At its regular meeting on Friday, Dec. 9, the Board of Control approved two new master’s degree programs, two new bachelor’s programs and a new PhD program. The new degrees–in medical informatics, biomedical engineering, biochemistry and molecular biology, physics and physics for high school teachers–now must go to the academic affairs officers of the Presidents’ Council, State Universities of Michigan, for review and approval.
The new master’s degrees reflect Michigan Tech’s commitment to providing the kind of education that industry is seeking. “The demand for master’s degrees is growing in industry,” said Provost Max Seel, “and we are trying to be proactive in meeting that need.”
The advancement of technology in the medical field, accompanied by the need to track and analyze vast amounts of data while keeping sensitive data confidential, created the need for the biomedical and medical informatics programs, he added.
The master’s degrees are professional degrees, designed to prepare students to work in the increasingly complex and demanding STEM (science, technology, engineering and mathematics) specialties, Seel explained.
The University has also put in place an accelerated master’s degree framework, Seel noted. “We want students to know that at Michigan Tech, you can go straight through to a master’s degree,” he said.
The accelerated master’s program will enable students to complete a master’s degree in a shorter period of time than previously was possible. Biomedical engineering, the School of Technology and mechanical engineering are the first ones planning to offer an accelerated master’s degree.
The new PhD is a nondepartmental program in biochemistry and molecular biology, drawing on existing faculty and existing courses, Seel said.
The two new physics degrees are a Bachelor of Arts in Physics and a Bachelor of Arts in Physics with a concentration in secondary education.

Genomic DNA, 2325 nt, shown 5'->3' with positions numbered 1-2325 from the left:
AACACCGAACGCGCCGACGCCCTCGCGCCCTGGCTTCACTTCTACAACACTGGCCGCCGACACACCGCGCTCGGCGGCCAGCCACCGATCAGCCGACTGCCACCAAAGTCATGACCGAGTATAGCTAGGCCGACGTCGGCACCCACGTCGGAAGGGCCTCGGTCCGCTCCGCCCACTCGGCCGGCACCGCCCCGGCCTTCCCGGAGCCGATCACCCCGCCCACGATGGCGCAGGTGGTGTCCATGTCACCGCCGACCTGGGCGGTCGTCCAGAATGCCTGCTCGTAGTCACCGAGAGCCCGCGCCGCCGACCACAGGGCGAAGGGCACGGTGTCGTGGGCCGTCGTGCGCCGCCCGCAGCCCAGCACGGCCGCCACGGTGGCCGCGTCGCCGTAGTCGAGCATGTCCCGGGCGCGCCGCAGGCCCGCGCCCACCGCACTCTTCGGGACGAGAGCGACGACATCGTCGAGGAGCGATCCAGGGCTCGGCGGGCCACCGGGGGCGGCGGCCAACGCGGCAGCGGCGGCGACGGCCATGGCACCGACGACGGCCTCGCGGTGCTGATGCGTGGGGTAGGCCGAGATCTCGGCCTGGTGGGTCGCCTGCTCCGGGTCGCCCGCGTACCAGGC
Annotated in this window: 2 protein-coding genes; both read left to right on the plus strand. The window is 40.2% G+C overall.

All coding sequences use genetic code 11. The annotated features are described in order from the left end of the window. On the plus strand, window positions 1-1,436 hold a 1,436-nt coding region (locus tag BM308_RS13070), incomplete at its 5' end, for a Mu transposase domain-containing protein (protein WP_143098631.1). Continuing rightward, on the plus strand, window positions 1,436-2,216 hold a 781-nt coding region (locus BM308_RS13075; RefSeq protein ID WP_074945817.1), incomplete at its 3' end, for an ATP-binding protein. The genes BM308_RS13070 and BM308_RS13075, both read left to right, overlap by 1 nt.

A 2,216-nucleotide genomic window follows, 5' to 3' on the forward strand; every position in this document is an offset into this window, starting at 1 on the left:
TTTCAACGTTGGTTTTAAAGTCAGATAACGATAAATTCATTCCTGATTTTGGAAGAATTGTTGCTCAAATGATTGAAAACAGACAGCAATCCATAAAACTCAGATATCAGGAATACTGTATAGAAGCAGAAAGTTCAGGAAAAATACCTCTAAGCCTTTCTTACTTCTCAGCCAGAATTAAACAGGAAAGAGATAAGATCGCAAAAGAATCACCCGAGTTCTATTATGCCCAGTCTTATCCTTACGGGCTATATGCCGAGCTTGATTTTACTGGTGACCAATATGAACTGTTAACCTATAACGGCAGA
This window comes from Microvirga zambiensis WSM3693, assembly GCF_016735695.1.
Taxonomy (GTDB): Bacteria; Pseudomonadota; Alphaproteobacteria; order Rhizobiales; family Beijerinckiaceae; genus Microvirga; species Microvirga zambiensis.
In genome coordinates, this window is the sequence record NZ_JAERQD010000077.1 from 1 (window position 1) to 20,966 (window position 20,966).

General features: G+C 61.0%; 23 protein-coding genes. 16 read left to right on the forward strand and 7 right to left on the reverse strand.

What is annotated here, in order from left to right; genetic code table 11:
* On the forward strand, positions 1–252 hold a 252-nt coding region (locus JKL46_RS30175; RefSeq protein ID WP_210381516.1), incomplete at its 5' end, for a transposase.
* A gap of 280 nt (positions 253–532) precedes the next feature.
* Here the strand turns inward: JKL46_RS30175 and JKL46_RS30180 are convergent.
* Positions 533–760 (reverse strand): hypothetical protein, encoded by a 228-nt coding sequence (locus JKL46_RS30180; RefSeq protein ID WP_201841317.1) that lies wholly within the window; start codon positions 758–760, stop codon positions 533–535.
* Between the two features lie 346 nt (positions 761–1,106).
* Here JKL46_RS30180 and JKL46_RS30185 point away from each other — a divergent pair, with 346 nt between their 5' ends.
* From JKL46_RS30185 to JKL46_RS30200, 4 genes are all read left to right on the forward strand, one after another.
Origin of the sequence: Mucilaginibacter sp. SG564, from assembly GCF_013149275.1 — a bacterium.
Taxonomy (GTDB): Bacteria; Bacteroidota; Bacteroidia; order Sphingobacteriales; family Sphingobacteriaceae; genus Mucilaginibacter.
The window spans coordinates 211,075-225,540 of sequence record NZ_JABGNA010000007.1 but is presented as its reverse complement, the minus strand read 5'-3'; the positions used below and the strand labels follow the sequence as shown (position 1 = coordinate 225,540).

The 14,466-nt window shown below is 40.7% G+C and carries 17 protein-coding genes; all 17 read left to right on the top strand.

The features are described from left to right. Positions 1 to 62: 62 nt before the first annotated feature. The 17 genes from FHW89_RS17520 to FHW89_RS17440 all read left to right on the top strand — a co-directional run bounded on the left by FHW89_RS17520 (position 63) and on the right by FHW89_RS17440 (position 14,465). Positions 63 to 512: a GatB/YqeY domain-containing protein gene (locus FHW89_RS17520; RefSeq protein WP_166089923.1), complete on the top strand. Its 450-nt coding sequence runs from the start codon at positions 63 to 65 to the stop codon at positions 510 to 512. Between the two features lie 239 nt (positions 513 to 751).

“The motivation for offering a BA degree in physics is to give students who are not planning to study physics in graduate school a strong foundation in physics but significantly fewer physics course requirements than our current BS programs,” Seel explained. “The resulting flexibility will allow students to pursue other scholarly interests and career goals in the arts, humanities, social sciences, business, entrepreneurship, medicine and law. Physics can provide an excellent foundation for interdisciplinary endeavors in all of these fields.”
Seel said the University is also following a recommendation of the Gender Equity report of the American Physical Society to increase participation of women in physics. The recommendation reads: “Make it easier to enter a physics program after the first year to allow for late starters or those with lower initial preparation in mathematics. Create flexible tracks for physics majors to allow interdisciplinary studies or to pursue an education degree.”
The BA in Physics with a concentration in secondary education is designed to prepare more students to become high school physics teachers.
“The preparation of teaching professionals in the sciences has become an issue of national concern,” President Glenn Mroz said. “We are very fortunate in our local school districts to have excellent high school teachers with strong science credentials, but this is simply not true nationally. And if students don’t have good science teachers in K-12, they will not be prepared to pursue the math and science-related degrees in college that are in the highest demand for jobs.”
by Jennifer Donovan, director, public relations
Published in Tech Today